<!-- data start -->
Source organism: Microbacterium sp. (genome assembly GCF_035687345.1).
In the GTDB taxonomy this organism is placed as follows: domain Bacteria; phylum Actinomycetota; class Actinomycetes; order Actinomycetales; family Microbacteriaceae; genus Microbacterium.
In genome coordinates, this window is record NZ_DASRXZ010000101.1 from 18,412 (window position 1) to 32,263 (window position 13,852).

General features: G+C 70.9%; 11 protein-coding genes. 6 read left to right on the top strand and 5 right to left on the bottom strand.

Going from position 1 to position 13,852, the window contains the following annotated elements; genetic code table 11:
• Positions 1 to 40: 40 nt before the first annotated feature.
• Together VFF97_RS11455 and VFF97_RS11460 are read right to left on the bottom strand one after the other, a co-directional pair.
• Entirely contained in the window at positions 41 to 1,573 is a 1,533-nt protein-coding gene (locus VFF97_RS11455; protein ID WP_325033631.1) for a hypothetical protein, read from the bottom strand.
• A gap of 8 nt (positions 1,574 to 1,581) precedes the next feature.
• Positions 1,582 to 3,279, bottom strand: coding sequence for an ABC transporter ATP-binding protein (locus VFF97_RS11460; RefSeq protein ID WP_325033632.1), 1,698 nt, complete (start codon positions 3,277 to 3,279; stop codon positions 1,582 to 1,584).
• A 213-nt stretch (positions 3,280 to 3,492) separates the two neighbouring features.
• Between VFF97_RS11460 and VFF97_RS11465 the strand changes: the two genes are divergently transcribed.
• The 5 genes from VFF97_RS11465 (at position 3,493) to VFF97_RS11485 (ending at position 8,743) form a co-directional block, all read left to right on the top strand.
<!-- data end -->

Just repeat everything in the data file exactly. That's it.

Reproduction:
Source organism: Microbacterium sp. (genome assembly GCF_035687345.1).
In the GTDB taxonomy this organism is placed as follows: domain Bacteria; phylum Actinomycetota; class Actinomycetes; order Actinomycetales; family Microbacteriaceae; genus Microbacterium.
In genome coordinates, this window is record NZ_DASRXZ010000101.1 from 18,412 (window position 1) to 32,263 (window position 13,852).

General features: G+C 70.9%; 11 protein-coding genes. 6 read left to right on the top strand and 5 right to left on the bottom strand.

Going from position 1 to position 13,852, the window contains the following annotated elements; genetic code table 11:
• Positions 1 to 40: 40 nt before the first annotated feature.
• Together VFF97_RS11455 and VFF97_RS11460 are read right to left on the bottom strand one after the other, a co-directional pair.
• Entirely contained in the window at positions 41 to 1,573 is a 1,533-nt protein-coding gene (locus VFF97_RS11455; protein ID WP_325033631.1) for a hypothetical protein, read from the bottom strand.
• A gap of 8 nt (positions 1,574 to 1,581) precedes the next feature.
• Positions 1,582 to 3,279, bottom strand: coding sequence for an ABC transporter ATP-binding protein (locus VFF97_RS11460; RefSeq protein ID WP_325033632.1), 1,698 nt, complete (start codon positions 3,277 to 3,279; stop codon positions 1,582 to 1,584).
• A 213-nt stretch (positions 3,280 to 3,492) separates the two neighbouring features.
• Between VFF97_RS11460 and VFF97_RS11465 the strand changes: the two genes are divergently transcribed.
• The 5 genes from VFF97_RS11465 (at position 3,493) to VFF97_RS11485 (ending at position 8,743) form a co-directional block, all read left to right on the top strand.